My defaults were all set to "keep existing settings" or whatever they called it.  I went through and reviewed them all, and they were fine.  So from my perspective, Facebook did nothing nefarious, as the suggested settings were pretty much the same restrictive settings I've had for a long time.

There's also been criticism of FB for allowing (by default) info to be indexed by search enginesÖ that doesn't bother me either, since (a) you can turn it off, and (b) the only stuff that's indexed or shown as search results are things you've set as visible to EVERYONE.  The "friends only" or "friends of friends" stuff is not indexed or shown.

If some people found their settings or defaults reverted to less restrictive choices, I'd agree that isn't a good thing, but that wasn't my experience.
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isthisthingon
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« Reply #7 on: December 15, 2009, 02:20:50 PM »

Yes, it's the defaults that matter.  But it just seems to me that we expect a heck of a lot from a free service.  On one hand, some will point out how immeasurably "expensive" it is to allow google to google around with your data.  Or how Facebook went from some grand protector of privacy to pure evil.

Here's what will appear to be a switch for the nuance impaired: there's no free lunch, nothing is free, everything has a cost associated with it.  On one hand, people snicker about how unprofitable Facebook is and how they will soon crumble since the model of "free" is all smoke and mirrors.  Then, when they attempt to maneuver themselves into a position of profitability people cry foul.  You know, if they continued to over-leverage the "infinite" aspect of the free model while ignoring the mundane and more commonly understood "scarce" part of the equation, they could wind up belly up.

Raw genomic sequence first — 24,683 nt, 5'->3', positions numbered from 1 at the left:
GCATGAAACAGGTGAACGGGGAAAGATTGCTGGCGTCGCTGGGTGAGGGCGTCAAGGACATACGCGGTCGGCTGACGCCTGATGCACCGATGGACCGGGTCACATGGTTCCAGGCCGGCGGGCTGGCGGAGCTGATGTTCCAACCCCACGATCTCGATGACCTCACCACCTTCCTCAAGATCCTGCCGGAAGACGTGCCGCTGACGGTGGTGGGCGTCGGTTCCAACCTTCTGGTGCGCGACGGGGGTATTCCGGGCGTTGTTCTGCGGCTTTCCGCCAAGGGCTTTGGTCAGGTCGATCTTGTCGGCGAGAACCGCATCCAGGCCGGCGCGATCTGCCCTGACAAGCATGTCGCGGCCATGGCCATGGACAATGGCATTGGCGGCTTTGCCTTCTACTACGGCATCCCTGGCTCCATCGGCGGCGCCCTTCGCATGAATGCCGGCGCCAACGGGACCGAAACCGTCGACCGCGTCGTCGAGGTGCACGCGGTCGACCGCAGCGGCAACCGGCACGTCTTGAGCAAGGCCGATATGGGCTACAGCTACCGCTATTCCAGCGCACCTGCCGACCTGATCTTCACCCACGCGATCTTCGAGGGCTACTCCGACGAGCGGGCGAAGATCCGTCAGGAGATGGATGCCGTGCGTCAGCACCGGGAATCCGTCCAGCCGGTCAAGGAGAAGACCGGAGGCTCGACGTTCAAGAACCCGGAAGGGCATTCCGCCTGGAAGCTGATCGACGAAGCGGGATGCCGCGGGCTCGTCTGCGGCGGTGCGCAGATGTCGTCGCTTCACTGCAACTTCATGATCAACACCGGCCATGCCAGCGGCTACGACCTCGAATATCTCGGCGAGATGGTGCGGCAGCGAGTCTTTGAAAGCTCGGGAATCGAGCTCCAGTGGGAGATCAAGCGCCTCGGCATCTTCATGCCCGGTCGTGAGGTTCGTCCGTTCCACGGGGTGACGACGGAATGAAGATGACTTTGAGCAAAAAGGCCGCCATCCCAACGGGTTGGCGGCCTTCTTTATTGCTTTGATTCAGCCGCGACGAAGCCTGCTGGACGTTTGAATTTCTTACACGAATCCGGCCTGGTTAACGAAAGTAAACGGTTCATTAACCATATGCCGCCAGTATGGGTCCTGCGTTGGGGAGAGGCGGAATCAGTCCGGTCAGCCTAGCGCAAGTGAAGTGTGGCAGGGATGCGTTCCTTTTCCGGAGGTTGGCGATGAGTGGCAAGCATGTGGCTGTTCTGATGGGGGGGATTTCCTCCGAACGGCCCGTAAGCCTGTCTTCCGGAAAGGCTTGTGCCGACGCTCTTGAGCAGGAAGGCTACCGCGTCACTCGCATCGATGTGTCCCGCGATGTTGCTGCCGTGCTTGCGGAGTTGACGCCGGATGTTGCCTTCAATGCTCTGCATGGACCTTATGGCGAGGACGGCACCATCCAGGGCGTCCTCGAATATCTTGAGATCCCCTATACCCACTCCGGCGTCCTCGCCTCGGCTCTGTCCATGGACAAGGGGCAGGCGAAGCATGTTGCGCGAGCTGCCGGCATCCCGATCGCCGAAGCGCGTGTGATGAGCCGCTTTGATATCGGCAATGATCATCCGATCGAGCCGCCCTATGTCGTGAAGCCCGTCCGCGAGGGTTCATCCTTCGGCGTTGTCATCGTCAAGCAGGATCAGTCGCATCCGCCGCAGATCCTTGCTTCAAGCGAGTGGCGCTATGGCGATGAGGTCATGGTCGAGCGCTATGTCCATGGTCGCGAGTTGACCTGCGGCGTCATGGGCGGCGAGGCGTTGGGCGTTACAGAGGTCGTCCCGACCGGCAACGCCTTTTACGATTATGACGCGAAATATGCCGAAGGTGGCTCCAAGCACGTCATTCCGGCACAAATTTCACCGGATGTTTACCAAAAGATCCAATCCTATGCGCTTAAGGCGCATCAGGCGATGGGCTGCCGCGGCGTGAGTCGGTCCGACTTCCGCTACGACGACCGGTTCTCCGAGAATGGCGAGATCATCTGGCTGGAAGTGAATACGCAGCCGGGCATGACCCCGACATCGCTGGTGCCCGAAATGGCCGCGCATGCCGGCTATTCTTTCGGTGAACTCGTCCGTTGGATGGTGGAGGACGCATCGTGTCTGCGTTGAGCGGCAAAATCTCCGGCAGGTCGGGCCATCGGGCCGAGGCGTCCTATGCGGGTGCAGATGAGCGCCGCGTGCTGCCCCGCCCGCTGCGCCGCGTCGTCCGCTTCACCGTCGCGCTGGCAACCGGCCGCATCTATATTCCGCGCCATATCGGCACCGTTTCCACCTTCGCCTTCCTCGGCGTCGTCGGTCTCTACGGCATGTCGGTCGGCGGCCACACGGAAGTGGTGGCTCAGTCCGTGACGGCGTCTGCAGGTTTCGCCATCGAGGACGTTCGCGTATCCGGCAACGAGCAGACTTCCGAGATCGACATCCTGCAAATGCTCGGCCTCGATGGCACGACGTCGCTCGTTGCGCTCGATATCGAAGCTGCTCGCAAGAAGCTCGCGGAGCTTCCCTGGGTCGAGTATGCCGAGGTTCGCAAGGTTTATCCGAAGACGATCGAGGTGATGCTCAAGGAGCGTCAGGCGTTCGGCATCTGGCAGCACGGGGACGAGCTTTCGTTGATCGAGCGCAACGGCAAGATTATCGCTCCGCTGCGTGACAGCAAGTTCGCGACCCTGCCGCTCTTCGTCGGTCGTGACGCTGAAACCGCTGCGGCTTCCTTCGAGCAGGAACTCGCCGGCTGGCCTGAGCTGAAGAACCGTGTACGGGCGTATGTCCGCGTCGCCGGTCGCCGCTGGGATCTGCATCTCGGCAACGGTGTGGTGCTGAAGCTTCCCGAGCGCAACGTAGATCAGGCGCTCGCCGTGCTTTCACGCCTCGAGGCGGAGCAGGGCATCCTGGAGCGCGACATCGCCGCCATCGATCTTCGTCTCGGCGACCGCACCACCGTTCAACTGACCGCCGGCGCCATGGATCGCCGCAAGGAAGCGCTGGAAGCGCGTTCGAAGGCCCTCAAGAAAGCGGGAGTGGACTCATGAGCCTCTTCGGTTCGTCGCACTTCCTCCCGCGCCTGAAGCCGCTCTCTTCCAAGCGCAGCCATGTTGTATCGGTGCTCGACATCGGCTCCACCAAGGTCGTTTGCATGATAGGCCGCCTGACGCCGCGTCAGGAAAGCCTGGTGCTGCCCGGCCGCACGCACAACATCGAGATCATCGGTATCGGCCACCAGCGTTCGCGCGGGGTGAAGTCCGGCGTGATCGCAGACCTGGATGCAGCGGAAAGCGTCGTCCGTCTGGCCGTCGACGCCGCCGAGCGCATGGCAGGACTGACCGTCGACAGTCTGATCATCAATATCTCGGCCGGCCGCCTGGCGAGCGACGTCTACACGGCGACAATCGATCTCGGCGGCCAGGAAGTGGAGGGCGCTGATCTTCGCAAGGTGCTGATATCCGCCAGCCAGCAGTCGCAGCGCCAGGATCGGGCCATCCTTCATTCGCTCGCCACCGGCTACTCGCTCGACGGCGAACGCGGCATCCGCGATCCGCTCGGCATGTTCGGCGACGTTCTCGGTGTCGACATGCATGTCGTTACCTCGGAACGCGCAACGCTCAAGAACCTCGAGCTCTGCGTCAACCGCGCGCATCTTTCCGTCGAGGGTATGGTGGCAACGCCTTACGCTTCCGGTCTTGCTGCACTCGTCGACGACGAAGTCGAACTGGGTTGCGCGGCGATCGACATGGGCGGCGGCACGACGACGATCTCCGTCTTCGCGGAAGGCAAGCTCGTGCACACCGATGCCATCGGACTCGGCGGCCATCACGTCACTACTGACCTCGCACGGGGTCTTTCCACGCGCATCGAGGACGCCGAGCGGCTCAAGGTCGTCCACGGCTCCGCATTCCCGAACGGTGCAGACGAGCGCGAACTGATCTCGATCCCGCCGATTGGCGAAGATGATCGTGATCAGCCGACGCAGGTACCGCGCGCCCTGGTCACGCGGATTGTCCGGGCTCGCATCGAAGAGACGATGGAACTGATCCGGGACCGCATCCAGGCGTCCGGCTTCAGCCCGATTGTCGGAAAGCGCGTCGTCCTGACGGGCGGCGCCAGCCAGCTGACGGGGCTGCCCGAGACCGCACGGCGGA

Imagine the abyss-like moans you would hear from those who "worked so hard" to create and manage their Facebook connections if they closed their doors!  There will always be complainers.  The more successful you are the louder the voices get.  Facebook, Google and other "free" modeled companies simply must fail.  Otherwise it would cause those with entrenched beliefs about their "impossible" and "foolish" business models to reevaluate their assertions 

For me personally, I have a gigantic bias against all things closed source and all things that cower under some pansy-ass, artificial, IP legal umbrella.  So I know what it's like to try to have an open mind when, say, Oracle donates $10 bucks to some charity.  But for all the negative heat Facebook endures, they've sure done a lot for the world in terms of re-connecting people with long lost friends, for "free."

I'm grateful for this service.  Keep things policed - absolutely.  But keep it real as well.  Evil?  Facebook has nothing on Proctor and Gamble, Philip Morris, Nestle, Citicorp, Johnson and Johnson, GE, Ford, ad nausea  Mobster
« Last Edit: December 15, 2009, 02:36:53 PM by isthisthingon » Logged

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isthisthingon
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« Reply #8 on: December 15, 2009, 02:52:42 PM »

I couldn't tell you from personal experience, ITTO, as I'm holding out in order to become the last human being without a FB account.